Control your data from start to finish, from strategic to operational usage
Data is a valuable business asset and storing (and using) data comes with great responsibilities. That’s why organizations need an effective strategy for data governance. Organizations need to control their data. Controlling the data means improving data quality, knowledge of data leaks and mask data when needed to comply with privacy regulations.
What is data governance?
According to Gartner, data governance is “the specification of decision rights and an accountability framework to ensure the appropriate behavior in the valuation, creation, consumption and control of data and analytics”.
TechTarget has the following explanation: “Data governance is the process of managing the availability, usability, integrity and security of the data in enterprise systems, based on internal data standards and policies that also control data usage.”
Summarized, Data Governance helps organisations to reach several important goals:
- Increase confidence in decision making based on data
- Improve data security
- Control data by metadata
- Optimize the effectiveness of (supervisory) staff
- Show data issues from strategic, tactic and operational levels
Data governance plan
A good data governance plan contains the basics on how to process data in accordance with the law. It’s all about defining policy, roles and responsibilities for access to, manage, secure and use Personally Identifable Information (PII). In short, a data governance plan helps to make it easier to follow the rules.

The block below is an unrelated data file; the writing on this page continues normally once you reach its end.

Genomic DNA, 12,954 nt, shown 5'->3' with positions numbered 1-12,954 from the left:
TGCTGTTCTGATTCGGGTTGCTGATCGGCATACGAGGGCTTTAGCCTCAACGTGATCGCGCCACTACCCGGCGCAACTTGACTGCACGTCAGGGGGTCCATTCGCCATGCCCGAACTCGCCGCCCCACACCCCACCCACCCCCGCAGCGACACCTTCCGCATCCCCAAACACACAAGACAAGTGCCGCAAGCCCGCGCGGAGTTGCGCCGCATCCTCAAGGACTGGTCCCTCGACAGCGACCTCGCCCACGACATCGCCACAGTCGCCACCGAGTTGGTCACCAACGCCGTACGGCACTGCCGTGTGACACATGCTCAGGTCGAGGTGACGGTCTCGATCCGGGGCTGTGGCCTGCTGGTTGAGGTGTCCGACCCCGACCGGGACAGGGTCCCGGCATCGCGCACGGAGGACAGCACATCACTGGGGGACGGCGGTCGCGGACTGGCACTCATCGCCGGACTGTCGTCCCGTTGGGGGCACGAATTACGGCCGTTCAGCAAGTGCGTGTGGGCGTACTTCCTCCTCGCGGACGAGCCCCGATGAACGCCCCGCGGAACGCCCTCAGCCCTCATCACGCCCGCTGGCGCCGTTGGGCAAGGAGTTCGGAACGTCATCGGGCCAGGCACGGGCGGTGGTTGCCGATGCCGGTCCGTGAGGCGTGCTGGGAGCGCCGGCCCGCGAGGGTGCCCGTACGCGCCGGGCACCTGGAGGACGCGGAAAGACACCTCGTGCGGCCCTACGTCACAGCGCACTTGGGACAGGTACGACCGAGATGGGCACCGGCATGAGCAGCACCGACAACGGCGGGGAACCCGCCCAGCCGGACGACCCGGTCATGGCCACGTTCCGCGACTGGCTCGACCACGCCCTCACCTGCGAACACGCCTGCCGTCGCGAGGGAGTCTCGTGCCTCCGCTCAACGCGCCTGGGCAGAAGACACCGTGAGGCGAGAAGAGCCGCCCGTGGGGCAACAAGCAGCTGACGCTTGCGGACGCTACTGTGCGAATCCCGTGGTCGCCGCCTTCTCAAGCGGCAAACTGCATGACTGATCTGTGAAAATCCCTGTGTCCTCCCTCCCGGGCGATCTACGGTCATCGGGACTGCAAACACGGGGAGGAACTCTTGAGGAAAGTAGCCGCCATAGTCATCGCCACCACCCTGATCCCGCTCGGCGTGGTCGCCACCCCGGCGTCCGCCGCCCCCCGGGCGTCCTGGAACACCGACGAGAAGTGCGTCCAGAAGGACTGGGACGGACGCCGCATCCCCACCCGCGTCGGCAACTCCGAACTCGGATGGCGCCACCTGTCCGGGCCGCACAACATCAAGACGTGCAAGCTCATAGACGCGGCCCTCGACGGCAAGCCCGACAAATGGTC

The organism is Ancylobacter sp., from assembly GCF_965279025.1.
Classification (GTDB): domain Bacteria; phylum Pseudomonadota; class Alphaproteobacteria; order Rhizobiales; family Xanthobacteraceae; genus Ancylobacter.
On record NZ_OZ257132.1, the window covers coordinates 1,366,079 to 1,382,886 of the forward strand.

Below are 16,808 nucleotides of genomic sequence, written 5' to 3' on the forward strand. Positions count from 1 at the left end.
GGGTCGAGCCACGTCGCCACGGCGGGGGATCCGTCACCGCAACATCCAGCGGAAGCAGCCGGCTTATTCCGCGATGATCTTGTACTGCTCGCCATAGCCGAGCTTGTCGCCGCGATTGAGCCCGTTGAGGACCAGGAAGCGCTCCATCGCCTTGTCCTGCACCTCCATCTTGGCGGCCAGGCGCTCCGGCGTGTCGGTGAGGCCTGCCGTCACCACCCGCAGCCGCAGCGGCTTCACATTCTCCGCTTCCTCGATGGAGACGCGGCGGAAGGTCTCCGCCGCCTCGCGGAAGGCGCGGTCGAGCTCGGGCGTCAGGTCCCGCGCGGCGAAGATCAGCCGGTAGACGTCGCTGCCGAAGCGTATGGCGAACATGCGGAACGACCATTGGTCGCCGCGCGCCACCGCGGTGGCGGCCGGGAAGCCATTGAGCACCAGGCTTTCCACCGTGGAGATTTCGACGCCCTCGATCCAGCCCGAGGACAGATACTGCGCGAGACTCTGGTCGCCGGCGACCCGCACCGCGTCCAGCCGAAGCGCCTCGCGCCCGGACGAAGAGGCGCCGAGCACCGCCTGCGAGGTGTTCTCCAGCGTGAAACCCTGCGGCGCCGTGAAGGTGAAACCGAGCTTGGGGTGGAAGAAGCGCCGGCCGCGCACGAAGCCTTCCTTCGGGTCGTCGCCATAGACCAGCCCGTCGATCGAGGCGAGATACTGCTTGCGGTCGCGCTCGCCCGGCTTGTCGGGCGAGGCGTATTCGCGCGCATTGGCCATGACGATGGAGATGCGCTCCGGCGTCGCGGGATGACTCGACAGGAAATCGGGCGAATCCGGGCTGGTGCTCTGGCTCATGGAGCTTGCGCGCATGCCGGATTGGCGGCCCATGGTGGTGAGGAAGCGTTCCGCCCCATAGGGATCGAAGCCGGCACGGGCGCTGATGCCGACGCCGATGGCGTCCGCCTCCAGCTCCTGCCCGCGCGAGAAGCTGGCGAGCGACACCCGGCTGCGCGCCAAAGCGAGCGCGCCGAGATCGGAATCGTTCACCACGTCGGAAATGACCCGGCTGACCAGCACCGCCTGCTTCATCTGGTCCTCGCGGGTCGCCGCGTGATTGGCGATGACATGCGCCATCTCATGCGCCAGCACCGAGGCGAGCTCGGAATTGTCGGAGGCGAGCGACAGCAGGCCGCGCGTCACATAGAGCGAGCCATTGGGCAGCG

A data governance plan includes:
- How and where data is stored
- Who has access to the data
- Which actions can be take on the data
Test Data Management
As part of the data governance plan, you have to think about how you manage your test data. One of the basics for test data management and data governance is data knowledge. There has to be insight in data quality and knowledge about whether or not privacy sensitive data is stored and if so, where. Many organizations still use production data in QA, development or training environments, so these environments must be represented in the governance plan next to production environment.
Obtaining data knowledge often results in finding out that 1) there is too much data and 2) there is privacy sensitive data.
Too much data
Many organizations (still) use copies of production data for development and testing. This can cause serious storage problems. When your production data grows, your downstream environments grow at least twice as hard. Subsetting test data will fix this problem easily.
Privacy sensitive data
Using copies of production will also result in having privacy sensitive data or PII in development and test databases: something that’s really not allowed anymore nowadays. To make sure it may still be used for these purposes, you should mask the data.
Improve your Test Data Management today
Mask privacy sensitive data, generate synthetic data and use it for development and testing.
Extract small reusable subsets from large complex databases and speed up your testing.